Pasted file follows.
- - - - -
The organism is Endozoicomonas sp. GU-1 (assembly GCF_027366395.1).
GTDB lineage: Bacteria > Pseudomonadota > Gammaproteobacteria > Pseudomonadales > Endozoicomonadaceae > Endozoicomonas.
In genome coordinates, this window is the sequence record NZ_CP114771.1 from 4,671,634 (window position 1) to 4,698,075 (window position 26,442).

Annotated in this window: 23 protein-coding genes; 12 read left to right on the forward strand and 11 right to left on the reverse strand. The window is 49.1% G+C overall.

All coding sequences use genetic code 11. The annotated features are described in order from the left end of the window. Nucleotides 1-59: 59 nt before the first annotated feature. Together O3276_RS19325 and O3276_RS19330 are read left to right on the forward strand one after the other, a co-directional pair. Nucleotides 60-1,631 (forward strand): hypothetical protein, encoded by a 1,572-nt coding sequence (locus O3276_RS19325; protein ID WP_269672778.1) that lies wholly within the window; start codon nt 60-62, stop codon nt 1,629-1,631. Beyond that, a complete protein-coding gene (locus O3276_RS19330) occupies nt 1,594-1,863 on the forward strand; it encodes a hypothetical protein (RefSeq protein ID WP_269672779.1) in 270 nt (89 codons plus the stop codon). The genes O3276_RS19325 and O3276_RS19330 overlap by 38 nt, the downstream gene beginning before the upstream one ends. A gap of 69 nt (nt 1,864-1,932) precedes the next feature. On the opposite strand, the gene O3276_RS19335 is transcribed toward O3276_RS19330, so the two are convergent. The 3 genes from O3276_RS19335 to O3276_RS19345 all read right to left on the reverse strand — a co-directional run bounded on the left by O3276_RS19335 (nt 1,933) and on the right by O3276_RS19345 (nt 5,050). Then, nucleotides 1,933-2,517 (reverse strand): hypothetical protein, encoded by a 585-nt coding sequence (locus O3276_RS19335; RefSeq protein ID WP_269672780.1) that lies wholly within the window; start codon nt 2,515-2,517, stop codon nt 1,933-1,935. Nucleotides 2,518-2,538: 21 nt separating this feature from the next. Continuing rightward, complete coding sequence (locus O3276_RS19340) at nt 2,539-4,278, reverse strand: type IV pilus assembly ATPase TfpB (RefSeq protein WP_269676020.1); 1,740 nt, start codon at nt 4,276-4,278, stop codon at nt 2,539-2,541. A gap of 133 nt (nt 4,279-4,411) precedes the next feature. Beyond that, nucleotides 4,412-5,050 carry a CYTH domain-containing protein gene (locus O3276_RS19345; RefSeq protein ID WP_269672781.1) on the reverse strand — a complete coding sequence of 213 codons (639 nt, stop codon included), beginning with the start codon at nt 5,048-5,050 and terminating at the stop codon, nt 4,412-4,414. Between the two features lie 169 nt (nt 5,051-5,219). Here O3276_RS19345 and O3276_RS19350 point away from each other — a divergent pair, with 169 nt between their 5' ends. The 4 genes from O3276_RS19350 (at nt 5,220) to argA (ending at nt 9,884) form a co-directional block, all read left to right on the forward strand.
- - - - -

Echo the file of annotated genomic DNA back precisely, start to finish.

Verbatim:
The organism is Endozoicomonas sp. GU-1 (assembly GCF_027366395.1).
GTDB lineage: Bacteria > Pseudomonadota > Gammaproteobacteria > Pseudomonadales > Endozoicomonadaceae > Endozoicomonas.
In genome coordinates, this window is the sequence record NZ_CP114771.1 from 4,671,634 (window position 1) to 4,698,075 (window position 26,442).

Annotated in this window: 23 protein-coding genes; 12 read left to right on the forward strand and 11 right to left on the reverse strand. The window is 49.1% G+C overall.

All coding sequences use genetic code 11. The annotated features are described in order from the left end of the window. Nucleotides 1-59: 59 nt before the first annotated feature. Together O3276_RS19325 and O3276_RS19330 are read left to right on the forward strand one after the other, a co-directional pair. Nucleotides 60-1,631 (forward strand): hypothetical protein, encoded by a 1,572-nt coding sequence (locus O3276_RS19325; protein ID WP_269672778.1) that lies wholly within the window; start codon nt 60-62, stop codon nt 1,629-1,631. Beyond that, a complete protein-coding gene (locus O3276_RS19330) occupies nt 1,594-1,863 on the forward strand; it encodes a hypothetical protein (RefSeq protein ID WP_269672779.1) in 270 nt (89 codons plus the stop codon). The genes O3276_RS19325 and O3276_RS19330 overlap by 38 nt, the downstream gene beginning before the upstream one ends. A gap of 69 nt (nt 1,864-1,932) precedes the next feature. On the opposite strand, the gene O3276_RS19335 is transcribed toward O3276_RS19330, so the two are convergent. The 3 genes from O3276_RS19335 to O3276_RS19345 all read right to left on the reverse strand — a co-directional run bounded on the left by O3276_RS19335 (nt 1,933) and on the right by O3276_RS19345 (nt 5,050). Then, nucleotides 1,933-2,517 (reverse strand): hypothetical protein, encoded by a 585-nt coding sequence (locus O3276_RS19335; RefSeq protein ID WP_269672780.1) that lies wholly within the window; start codon nt 2,515-2,517, stop codon nt 1,933-1,935. Nucleotides 2,518-2,538: 21 nt separating this feature from the next. Continuing rightward, complete coding sequence (locus O3276_RS19340) at nt 2,539-4,278, reverse strand: type IV pilus assembly ATPase TfpB (RefSeq protein WP_269676020.1); 1,740 nt, start codon at nt 4,276-4,278, stop codon at nt 2,539-2,541. A gap of 133 nt (nt 4,279-4,411) precedes the next feature. Beyond that, nucleotides 4,412-5,050 carry a CYTH domain-containing protein gene (locus O3276_RS19345; RefSeq protein ID WP_269672781.1) on the reverse strand — a complete coding sequence of 213 codons (639 nt, stop codon included), beginning with the start codon at nt 5,048-5,050 and terminating at the stop codon, nt 4,412-4,414. Between the two features lie 169 nt (nt 5,051-5,219). Here O3276_RS19345 and O3276_RS19350 point away from each other — a divergent pair, with 169 nt between their 5' ends. The 4 genes from O3276_RS19350 (at nt 5,220) to argA (ending at nt 9,884) form a co-directional block, all read left to right on the forward strand.